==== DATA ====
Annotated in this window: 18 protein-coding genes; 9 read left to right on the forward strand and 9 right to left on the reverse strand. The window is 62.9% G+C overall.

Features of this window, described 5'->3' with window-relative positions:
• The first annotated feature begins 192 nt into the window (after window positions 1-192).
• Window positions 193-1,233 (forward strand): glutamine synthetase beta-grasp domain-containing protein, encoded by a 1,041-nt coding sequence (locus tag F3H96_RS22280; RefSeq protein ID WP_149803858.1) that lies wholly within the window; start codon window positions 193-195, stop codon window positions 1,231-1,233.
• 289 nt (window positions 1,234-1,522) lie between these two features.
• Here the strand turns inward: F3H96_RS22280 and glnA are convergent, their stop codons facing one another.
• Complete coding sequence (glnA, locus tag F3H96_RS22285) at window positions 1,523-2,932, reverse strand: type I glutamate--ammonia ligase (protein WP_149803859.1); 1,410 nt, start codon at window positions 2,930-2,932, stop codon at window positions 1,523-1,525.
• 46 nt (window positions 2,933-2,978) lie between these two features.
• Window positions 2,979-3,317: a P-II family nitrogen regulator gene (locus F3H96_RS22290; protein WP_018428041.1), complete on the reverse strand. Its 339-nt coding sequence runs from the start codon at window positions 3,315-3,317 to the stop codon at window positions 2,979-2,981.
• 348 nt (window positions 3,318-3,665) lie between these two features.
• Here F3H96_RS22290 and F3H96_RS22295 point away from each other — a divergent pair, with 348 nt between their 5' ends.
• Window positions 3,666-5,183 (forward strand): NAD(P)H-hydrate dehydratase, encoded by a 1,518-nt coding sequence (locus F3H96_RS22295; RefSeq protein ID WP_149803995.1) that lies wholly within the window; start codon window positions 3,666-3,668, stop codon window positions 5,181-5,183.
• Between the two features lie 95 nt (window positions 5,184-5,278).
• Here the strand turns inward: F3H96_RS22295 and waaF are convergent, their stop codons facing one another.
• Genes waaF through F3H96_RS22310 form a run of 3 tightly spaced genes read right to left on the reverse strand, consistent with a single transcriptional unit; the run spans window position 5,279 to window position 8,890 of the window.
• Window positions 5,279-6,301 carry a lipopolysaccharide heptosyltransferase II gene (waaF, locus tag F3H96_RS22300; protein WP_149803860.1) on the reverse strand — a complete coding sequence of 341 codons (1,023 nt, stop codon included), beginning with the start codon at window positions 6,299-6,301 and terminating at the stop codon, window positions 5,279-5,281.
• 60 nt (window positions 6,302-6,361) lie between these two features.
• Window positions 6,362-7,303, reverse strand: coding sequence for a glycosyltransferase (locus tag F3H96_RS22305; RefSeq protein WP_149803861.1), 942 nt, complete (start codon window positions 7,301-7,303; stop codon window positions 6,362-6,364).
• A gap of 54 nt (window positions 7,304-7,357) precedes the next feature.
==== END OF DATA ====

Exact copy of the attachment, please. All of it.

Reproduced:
Annotated in this window: 18 protein-coding genes; 9 read left to right on the forward strand and 9 right to left on the reverse strand. The window is 62.9% G+C overall.

Features of this window, described 5'->3' with window-relative positions:
• The first annotated feature begins 192 nt into the window (after window positions 1-192).
• Window positions 193-1,233 (forward strand): glutamine synthetase beta-grasp domain-containing protein, encoded by a 1,041-nt coding sequence (locus tag F3H96_RS22280; RefSeq protein ID WP_149803858.1) that lies wholly within the window; start codon window positions 193-195, stop codon window positions 1,231-1,233.
• 289 nt (window positions 1,234-1,522) lie between these two features.
• Here the strand turns inward: F3H96_RS22280 and glnA are convergent, their stop codons facing one another.
• Complete coding sequence (glnA, locus tag F3H96_RS22285) at window positions 1,523-2,932, reverse strand: type I glutamate--ammonia ligase (protein WP_149803859.1); 1,410 nt, start codon at window positions 2,930-2,932, stop codon at window positions 1,523-1,525.
• 46 nt (window positions 2,933-2,978) lie between these two features.
• Window positions 2,979-3,317: a P-II family nitrogen regulator gene (locus F3H96_RS22290; protein WP_018428041.1), complete on the reverse strand. Its 339-nt coding sequence runs from the start codon at window positions 3,315-3,317 to the stop codon at window positions 2,979-2,981.
• 348 nt (window positions 3,318-3,665) lie between these two features.
• Here F3H96_RS22290 and F3H96_RS22295 point away from each other — a divergent pair, with 348 nt between their 5' ends.
• Window positions 3,666-5,183 (forward strand): NAD(P)H-hydrate dehydratase, encoded by a 1,518-nt coding sequence (locus F3H96_RS22295; RefSeq protein ID WP_149803995.1) that lies wholly within the window; start codon window positions 3,666-3,668, stop codon window positions 5,181-5,183.
• Between the two features lie 95 nt (window positions 5,184-5,278).
• Here the strand turns inward: F3H96_RS22295 and waaF are convergent, their stop codons facing one another.
• Genes waaF through F3H96_RS22310 form a run of 3 tightly spaced genes read right to left on the reverse strand, consistent with a single transcriptional unit; the run spans window position 5,279 to window position 8,890 of the window.
• Window positions 5,279-6,301 carry a lipopolysaccharide heptosyltransferase II gene (waaF, locus tag F3H96_RS22300; protein WP_149803860.1) on the reverse strand — a complete coding sequence of 341 codons (1,023 nt, stop codon included), beginning with the start codon at window positions 6,299-6,301 and terminating at the stop codon, window positions 5,279-5,281.
• 60 nt (window positions 6,302-6,361) lie between these two features.
• Window positions 6,362-7,303, reverse strand: coding sequence for a glycosyltransferase (locus tag F3H96_RS22305; RefSeq protein WP_149803861.1), 942 nt, complete (start codon window positions 7,301-7,303; stop codon window positions 6,362-6,364).
• A gap of 54 nt (window positions 7,304-7,357) precedes the next feature.